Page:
dimanche 29 septembre 2013

Gatling dynamic parameters example

It is very easy to create a stress test with Gatling when you know the parameters to send within each HTTP request. But sometimes you have to handle dynamic parameters and this is more complicated to manage.

A typical case where dynamic parameters are needed is when you are testing a page with a form protected with a CSRF protection, for example :

<form action="/deleteAccount" method="POST">
  <input type="hidden" name="login" value="jsebfranck"/>
  <input type="hidden" name="verificationToken" value="wQvhCLsPHVbKd9ANoOZTpBsXtVhpG0h3"/>
</form>

For each display of this form, the verificationToken parameter expected on the server side will be different. This protection against CSRF attacks allows to be sure that the POST request is send from a form generated by the website, and not from another website.

If you use the gatling recorder to display the form page then submit the form, it will generate the following test :

val scn = scenario("delete account")
      .exec(http("get delete account page")
        .get("/Account/Delete")
        .headers(headers_1))
      .exec(http("delete account")
        .post("/Account/Delete")
        .headers(headers_5)
        .param("verificationToken", "wQvhCLsPHVbKd9ANoOZTpBsXtVhpG0h3")
        .param("login", "jsebfranck"))

The problem with this test is that it always sends the same verificationToken parameter within the form. So if you launch it, it will failed because the verificationToken will be different from the expected verificationToken.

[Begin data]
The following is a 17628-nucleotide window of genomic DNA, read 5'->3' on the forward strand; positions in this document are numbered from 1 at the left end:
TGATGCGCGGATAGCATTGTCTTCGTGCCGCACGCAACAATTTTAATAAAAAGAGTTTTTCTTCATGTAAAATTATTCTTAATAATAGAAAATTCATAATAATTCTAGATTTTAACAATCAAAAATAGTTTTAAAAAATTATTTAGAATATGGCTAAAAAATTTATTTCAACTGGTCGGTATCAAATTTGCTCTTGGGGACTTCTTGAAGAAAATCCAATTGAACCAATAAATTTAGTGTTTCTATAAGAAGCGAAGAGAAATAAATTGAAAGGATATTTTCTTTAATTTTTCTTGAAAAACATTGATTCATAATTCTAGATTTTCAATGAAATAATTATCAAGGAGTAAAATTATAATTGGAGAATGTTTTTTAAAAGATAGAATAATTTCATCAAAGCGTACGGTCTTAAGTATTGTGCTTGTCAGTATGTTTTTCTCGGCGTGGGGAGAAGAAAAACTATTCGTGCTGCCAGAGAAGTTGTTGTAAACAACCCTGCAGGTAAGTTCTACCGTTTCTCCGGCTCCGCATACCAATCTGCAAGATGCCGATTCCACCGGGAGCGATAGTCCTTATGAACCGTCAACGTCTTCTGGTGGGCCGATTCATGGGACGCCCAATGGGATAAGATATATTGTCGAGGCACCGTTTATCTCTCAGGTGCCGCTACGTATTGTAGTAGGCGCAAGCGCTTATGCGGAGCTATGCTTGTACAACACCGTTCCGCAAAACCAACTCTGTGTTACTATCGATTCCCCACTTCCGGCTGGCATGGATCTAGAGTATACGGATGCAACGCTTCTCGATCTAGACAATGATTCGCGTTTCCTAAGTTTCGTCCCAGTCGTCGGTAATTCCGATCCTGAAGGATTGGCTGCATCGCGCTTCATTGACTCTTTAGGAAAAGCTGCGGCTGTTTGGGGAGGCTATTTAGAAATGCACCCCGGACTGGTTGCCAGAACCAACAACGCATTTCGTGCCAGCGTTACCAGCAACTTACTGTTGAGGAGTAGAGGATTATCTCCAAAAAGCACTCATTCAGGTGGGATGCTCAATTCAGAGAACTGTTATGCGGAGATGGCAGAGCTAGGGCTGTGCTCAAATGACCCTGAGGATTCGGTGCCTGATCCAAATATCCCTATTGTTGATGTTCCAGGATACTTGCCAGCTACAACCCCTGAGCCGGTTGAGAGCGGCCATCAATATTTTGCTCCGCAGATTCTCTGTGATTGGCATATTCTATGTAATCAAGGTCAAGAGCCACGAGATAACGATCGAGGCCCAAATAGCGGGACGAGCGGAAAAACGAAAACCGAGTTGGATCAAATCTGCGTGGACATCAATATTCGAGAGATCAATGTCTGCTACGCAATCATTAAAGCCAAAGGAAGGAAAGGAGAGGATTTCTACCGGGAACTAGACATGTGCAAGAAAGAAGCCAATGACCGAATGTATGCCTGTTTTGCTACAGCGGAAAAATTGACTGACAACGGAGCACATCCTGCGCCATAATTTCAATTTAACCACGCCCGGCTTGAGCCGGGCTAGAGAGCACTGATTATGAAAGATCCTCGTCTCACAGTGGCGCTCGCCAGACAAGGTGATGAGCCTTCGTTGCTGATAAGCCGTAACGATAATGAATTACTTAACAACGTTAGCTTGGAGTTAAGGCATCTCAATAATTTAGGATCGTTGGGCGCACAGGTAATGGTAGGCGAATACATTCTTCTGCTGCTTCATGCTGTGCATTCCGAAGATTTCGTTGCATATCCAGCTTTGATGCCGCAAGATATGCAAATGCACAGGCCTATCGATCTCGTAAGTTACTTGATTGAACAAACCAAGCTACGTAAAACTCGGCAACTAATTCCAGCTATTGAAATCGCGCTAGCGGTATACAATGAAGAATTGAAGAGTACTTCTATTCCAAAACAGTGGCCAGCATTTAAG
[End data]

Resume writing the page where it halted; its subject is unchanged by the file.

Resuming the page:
To resolve this problem you have to parse the page with the form in order to retrieve the verificationToken parameter and to send it within the form. To do that you can use two advanced features of gatling, the "session" and the "saving data" features :

val scn = scenario("delete account")
      .exec(http("get delete account page")
        .get("/Account/Delete")
        .headers(headers_1)
        .check(
          regex("""<input name="verificationToken" type="hidden" value="([^"]*)" />""")
          .saveAs("requestVerificationToken")))
      .exec(http("delete account")
        .post("/Account/Delete")
        .headers(headers_5)
        .param("verificationToken", "${requestVerificationToken}")
        .param("login", "jsebfranck"))

The check method allows to do operations on the result of the request. Here we apply a regex to get the content of the value attribute, then we save it in the requestVerificationToken variable with the saveAs method :

    .check(
      regex("""<input name="verificationToken" type="hidden" value="([^"]*)" />""")
      .saveAs("requestVerificationToken")))

Then we can reuse the requestVerificationToken variable to send it within the form :

    .param("verificationToken", "${requestVerificationToken}")

Now you are able to use dynamic parameters in a Gatling test. I hope this example will help you to bypass most of the constraints of a website. For further information on gatling advanced usages, please visit this page.

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